5 bad habits you need to break to keep your heart healthy

Your heart is one of the most important organs in your body. It is responsible for pumping blood throughout your body. If you don’t take good care of it, you could be at increased risk of heart and circulatory diseases like coronary heart disease, stroke or vascular dementia. It’s no secret that maintaining a healthy heart requires maintaining a healthy lifestyle but where to start? Breaking these 5 bad habits will help support your heart and general health – what have you got to lose (apart from the bad habits!).

1. Smoking

Smoking is as bad for the heart and arteries as it is for the lungs and increases your risk of developing heart and circulatory diseases. This is because the chemicals in cigarettes make the walls of your arteries sticky, causing fatty material to stick to the walls, clogging your arteries and in turn, increasing your risk of heart attacks and strokes.

The benefits of stopping smoking are immediate and increase over time. After a year of quitting smoking, your risk of a heart attack will have halved! (Source: British Heart Foundation).

Quitting isn’t easy, but there is plenty of support out there. Try some of our tips on Simple tips to stop smoking, or find support through NHS Stop Smoking Services.

2. Being inactive

Your heart is a muscle and it needs regular exercise to keep it healthy and strong – just like other muscles in your body. Aerobic exercise is the best form of exercise for keeping your heart healthy as it works your heart and lungs by making you breathe faster and more deeply.

Related blog: Aerobic exercises to keep your heart healthy

Exercising regularly doesn’t need to mean going to the gym – any activity that gets you moving is good for your heart, including walking, cycling or swimming.

It’s recommended that you include some form of physical activity daily, with some moderate-high intensity sessions mixed in with more gentle exercises and stretching, strengthening and balance.

3. Drinking too much alcohol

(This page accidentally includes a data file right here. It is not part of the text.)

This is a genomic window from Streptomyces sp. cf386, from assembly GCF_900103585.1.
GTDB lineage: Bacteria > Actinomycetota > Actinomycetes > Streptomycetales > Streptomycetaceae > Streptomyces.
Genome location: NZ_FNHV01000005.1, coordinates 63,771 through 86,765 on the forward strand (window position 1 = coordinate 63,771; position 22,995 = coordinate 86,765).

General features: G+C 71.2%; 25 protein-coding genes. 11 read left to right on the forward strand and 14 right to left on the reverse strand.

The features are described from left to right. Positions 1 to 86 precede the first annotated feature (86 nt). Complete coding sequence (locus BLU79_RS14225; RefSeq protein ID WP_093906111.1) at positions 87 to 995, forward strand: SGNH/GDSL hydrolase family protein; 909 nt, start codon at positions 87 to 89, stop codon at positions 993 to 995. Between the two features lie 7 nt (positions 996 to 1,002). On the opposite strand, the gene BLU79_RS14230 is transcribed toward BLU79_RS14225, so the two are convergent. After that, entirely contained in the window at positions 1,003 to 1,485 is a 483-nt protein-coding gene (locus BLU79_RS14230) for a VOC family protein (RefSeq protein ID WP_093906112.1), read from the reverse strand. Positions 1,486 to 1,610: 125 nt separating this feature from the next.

Excessive alcohol consumption can damage your heart, leading to cardiomyopathy (enlarged and weakened heart muscle) and arrhythmias (irregular heartbeat).

Reducing alcohol consumption will not only help your heart but general health. The NHS recommend that adults keep their consumption to less than 14 units a week and to spread it across multiple days if you do drink.

If you want to cut down, try to have several drink-free days each week. If you like the ritual of pouring yourself a drink at the end of the day, there are many non-alcoholic alternatives available for favourites like beer, wine and even spirits, including gin.

You might even find you have more energy for keeping up with your other heart healthy habits. To find out more about how alcohol affects your energy levels, see our related blog: Five ways alcohol affects your energy levels.

4. Eating the wrong things

Unhealthy foods like processed meats, sugary drinks and high-fat snacks can increase your risk of heart disease, as can being overweight. The two go hand-in-hand.

A healthy, balanced diet is key to keeping your heart healthy and maintaining a healthy weight – opt for wholegrains, fruits and vegetables, lean protein and low-fat dairy products instead. Try including some of these foods in your diet to help support a healthy heart:

Ten foods to eat for heart health

If you’re overweight, losing even a small amount of weight (around five percent of your body weight) can help reduce your risk of developing these conditions.

5. Adding salt to your food

Too much salt can increase your blood pressure and put a strain on your heart and circulation. As a result, the more salt you eat, the higher your risk of developing coronary heart disease or stroke.

Processed ready-meals tend to have high salt and sugar content, so be mindful of this when choosing convenience meals. Try to reduce your salt intake by not adding salt to your meals and preparing more meals from scratch.

It’s recommended that adults should eat no more than 6g of salt a day (2.4g sodium) – that’s only around 1 teaspoon which soon adds up.

Here in the UK labels on all pre-packed food detail their salt content, sometimes as a traffic-light system with red being a warning that they are high in salt. Try to avoid eating too many foods that are high in salt and check labels for hidden salt and sugar in foods that you may not expect.

Not sure where to start?

We all know how important lifestyle factors are in our heart health and breaking these habits will make a big difference in your overall health and wellbeing. If you’re not sure where to start, our health assessments can help.

Our Health MOTs include heart health markers and give you insight into your current health and what changes you may like to consider making.

To find out more about our Health Assessments, see our Health MOT packages.